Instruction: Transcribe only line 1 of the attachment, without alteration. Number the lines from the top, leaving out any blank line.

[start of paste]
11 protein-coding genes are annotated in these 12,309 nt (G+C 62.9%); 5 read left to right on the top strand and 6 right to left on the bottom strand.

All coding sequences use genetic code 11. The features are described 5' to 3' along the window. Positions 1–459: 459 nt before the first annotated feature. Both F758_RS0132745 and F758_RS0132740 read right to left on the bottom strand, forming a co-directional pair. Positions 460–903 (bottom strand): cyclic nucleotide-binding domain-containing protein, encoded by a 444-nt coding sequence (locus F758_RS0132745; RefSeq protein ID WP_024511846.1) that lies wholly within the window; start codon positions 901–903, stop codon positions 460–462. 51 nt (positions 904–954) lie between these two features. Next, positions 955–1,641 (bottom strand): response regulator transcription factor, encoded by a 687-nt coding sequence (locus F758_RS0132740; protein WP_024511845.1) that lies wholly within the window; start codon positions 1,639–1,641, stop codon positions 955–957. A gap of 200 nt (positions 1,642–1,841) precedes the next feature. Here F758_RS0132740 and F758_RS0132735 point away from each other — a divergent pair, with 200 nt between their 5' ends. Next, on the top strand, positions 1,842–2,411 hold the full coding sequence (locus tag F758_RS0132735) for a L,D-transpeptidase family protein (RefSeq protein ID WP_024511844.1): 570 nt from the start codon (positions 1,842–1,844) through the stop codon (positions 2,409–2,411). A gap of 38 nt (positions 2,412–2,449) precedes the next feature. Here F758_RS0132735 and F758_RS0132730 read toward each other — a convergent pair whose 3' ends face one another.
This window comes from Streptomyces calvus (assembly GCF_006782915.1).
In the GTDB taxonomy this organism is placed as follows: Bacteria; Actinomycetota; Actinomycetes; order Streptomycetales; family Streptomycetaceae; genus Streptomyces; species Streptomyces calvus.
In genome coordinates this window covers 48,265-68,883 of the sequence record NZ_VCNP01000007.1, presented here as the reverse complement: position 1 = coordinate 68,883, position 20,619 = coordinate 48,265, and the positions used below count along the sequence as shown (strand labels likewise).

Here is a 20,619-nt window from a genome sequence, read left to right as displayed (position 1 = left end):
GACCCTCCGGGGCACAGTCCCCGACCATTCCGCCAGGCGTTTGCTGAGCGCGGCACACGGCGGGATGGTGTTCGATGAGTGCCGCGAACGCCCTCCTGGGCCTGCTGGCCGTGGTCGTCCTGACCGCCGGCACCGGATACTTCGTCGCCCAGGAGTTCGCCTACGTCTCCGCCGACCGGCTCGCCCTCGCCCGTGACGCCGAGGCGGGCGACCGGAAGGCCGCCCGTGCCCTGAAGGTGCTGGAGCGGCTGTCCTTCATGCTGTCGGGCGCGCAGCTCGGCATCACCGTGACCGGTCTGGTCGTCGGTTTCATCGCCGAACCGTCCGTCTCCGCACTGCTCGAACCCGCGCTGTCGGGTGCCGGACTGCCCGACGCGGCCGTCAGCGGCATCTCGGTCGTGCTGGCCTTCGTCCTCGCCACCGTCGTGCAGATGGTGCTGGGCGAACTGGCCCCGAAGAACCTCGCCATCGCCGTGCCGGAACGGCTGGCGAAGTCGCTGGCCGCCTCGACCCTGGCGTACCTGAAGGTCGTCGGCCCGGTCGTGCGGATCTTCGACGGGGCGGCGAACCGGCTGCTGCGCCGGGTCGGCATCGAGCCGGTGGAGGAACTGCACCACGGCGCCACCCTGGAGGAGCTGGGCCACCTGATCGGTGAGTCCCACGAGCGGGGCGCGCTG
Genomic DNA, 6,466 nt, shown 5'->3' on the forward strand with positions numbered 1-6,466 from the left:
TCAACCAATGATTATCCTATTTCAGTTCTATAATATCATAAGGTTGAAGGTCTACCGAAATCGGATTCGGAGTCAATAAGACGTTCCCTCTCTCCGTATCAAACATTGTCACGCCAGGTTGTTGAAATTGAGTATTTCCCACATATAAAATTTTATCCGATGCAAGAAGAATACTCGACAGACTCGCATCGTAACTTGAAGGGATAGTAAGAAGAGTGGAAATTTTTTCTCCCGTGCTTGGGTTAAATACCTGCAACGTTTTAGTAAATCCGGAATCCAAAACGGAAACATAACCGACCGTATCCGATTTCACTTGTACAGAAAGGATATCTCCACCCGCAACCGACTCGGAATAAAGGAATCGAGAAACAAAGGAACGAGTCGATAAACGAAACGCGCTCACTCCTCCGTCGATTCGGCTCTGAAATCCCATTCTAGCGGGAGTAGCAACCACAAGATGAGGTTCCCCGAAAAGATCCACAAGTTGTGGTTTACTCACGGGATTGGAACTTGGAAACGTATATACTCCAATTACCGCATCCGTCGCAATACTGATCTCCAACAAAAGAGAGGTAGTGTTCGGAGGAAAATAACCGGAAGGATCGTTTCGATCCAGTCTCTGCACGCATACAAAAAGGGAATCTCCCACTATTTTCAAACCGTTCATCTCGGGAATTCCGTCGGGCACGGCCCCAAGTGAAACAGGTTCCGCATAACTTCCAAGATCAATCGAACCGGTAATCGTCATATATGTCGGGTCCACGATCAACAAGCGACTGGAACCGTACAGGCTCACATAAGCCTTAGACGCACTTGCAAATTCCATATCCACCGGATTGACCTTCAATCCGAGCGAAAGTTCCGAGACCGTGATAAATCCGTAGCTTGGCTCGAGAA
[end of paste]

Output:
11 protein-coding genes are annotated in these 12,309 nt (G+C 62.9%); 5 read left to right on the top strand and 6 right to left on the bottom strand.